Susan Griffin is a poetess who has published two collections of poetry. She worked in many stereotypical female jobs. Her poetry reflects much of the experiences she gained in these jobs. She lives in San Francisco. This poem is one of my favorites.
I Like to Think of Harriet Tubman
I like to think of Harriet Tubman.
Harriet Tubman who carried a revolver,
who had a scar on her head from a rock thrown
by a slave-master (because she
talked back), and who
had a ransom on her head
of thousands of dollars and who
was never caught, and who
had no use for the law
when the law was wrong,
who defied the law. I like
to think of her.
I like to think of her especially
when I think of the problem of
The legal answer
to the problem of feeding children
is ten free lunches every month,
being equal, in the child’s real life,
to eating lunch ever other day.
Monday but not Tuesday.
I like to think of the President
eating lunch Monday, but not
And when I think of the President
and the law, and the problem of
feeding children, I like to think to
think of Harriet Tubman
and her revolver.
and then sometimes
I think of the President
and other men,
men who practice the law,
who revere the law,
who make the law,
who enforce the law
who live behind and operate through
and feed themselves
at the expense of
because of the law,
men who sit in paneled offices,
and think about vacations
and tell women
whose care it is
to feed children
not to be hysterical
not to be hysterical as in the word
hysterikos, the greek for
not to care,
not to bother the men
because they want to think
of others things
and do not want
to take the women seriously.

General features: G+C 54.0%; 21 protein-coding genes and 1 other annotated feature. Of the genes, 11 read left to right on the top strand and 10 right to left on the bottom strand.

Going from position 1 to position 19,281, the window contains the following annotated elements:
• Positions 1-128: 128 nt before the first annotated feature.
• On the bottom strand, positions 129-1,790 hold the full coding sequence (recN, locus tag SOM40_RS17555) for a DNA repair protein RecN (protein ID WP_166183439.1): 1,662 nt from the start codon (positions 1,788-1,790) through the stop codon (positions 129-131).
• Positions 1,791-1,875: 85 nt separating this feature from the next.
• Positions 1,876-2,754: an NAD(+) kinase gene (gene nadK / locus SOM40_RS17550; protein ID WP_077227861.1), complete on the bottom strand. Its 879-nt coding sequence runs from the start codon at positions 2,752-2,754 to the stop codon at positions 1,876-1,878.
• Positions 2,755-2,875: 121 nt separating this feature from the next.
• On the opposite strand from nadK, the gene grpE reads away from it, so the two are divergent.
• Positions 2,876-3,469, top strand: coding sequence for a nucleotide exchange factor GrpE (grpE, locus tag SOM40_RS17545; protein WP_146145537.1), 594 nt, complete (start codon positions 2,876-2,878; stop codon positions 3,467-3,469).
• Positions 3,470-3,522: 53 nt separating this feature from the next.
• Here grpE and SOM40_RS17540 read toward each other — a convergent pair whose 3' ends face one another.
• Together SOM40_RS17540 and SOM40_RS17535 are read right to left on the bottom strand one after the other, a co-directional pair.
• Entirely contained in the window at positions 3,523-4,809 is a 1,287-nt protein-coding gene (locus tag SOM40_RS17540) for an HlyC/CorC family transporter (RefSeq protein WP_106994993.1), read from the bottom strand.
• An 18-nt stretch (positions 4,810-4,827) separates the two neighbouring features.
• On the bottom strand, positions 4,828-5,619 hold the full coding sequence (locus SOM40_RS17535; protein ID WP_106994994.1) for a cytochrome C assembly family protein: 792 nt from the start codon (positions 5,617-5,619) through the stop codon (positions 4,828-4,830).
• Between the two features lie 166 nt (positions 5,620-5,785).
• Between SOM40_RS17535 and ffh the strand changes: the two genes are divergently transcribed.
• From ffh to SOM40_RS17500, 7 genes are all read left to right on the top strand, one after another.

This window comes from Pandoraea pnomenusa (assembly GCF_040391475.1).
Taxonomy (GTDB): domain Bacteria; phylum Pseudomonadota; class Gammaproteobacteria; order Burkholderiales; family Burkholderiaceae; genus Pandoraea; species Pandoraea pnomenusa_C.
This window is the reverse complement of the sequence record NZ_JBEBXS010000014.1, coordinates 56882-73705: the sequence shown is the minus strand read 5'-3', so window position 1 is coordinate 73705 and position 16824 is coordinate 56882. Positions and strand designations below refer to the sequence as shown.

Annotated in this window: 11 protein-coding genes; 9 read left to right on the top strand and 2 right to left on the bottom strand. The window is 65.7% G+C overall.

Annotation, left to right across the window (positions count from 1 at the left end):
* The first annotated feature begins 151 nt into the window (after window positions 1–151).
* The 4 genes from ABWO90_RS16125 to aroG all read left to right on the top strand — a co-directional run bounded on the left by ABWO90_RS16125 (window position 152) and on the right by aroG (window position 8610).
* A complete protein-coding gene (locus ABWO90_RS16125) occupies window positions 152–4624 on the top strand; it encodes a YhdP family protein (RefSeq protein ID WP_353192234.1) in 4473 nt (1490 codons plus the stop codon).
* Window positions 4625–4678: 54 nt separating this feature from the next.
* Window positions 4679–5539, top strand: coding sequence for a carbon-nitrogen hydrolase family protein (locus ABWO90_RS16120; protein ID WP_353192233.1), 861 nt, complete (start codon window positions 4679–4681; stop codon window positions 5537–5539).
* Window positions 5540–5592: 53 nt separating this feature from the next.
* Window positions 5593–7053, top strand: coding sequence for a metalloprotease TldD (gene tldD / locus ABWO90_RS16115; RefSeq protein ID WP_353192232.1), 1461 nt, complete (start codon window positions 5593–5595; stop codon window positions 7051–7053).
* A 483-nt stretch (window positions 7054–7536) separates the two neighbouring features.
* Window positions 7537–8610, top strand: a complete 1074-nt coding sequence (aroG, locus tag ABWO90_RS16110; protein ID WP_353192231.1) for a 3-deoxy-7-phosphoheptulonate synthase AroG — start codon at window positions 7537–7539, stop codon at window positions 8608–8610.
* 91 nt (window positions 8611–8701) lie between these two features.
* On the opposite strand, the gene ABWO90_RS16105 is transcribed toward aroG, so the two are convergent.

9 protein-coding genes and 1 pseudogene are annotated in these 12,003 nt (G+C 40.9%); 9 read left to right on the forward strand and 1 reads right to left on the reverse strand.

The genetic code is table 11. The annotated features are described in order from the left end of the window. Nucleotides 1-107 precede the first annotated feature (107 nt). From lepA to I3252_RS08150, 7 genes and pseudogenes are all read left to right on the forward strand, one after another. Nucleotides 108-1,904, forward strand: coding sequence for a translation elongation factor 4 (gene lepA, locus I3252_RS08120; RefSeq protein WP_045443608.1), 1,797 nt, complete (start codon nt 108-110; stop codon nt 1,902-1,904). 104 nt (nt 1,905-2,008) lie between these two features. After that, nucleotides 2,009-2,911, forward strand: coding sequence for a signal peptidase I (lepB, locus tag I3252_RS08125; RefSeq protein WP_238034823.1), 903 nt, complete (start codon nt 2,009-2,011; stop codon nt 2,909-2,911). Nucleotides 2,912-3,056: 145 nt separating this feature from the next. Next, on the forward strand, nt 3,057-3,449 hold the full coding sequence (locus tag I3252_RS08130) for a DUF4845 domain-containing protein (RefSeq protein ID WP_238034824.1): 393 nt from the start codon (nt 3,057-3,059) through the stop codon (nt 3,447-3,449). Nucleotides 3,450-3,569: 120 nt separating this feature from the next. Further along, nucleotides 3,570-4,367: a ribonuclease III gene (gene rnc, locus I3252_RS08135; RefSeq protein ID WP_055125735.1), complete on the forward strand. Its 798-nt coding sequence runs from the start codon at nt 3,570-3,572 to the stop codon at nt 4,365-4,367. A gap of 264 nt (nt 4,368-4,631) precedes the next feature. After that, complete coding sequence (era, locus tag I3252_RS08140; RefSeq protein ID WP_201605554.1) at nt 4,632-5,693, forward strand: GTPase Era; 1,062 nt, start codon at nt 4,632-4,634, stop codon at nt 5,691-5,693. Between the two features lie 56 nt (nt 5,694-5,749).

I want them
to take women seriously.
I want them to think about Harriet Tubman,
remember she was beat by a white man
and she lived
and she lived to redress her grievances,
and she lived in swamps
and wore the clothes of a man
bringing hundreds of fugitives from
slavery, and was never caught,
and led an army,
and won a battle,
and defied laws
because the laws were wrong, I want men
to take us seriously.
I am tired wanting them to think
about right and wrong.
I want them to fear.
I want them to feel fear now
as I have felt suffering in the womb, and
I want them
that there is always a time
there is always a time to make right
what is wrong,
there is always a time
and that time is beginning.
Ms. Tubman also worked in the women’s movement. She believed in equality for all people regardless of gender or skin color.She was tough and determined. Ms. Tubman crossed the Mason Dixon line hundreds of times to bring runaway slaves north to live in freedom. She also gave lectures to abolitionist groups, which wasn’t done. She was a woman and a woman of color standing up in front of a room of mostly white people speaking her truth. Explaining what slavery was really like. Perhaps God did touch her and give her an angel to protect her as she went about her very important work. In my heart and soul, Harriet Tubman earned a Medal of Honor even though there was no such thing in the 1800’s. There wasn’t a Medal of Honor but she wouldn’t have been awarded it if there had been. But, when I think of Harriet Tubman, she is a woman who has earned all medals and whose bravery and determination helped to change the world and helped end the horror of slavery.
No matter what gender we are, or what skin color we have, or what religion or spiritual system we practice, of if we practice any system, no matter if we are Oxford educated or street educated, we are all one people and we are the family of man. We have a journey of one life and we are all equal. We have one planet and we must preserve her to preserve our lives.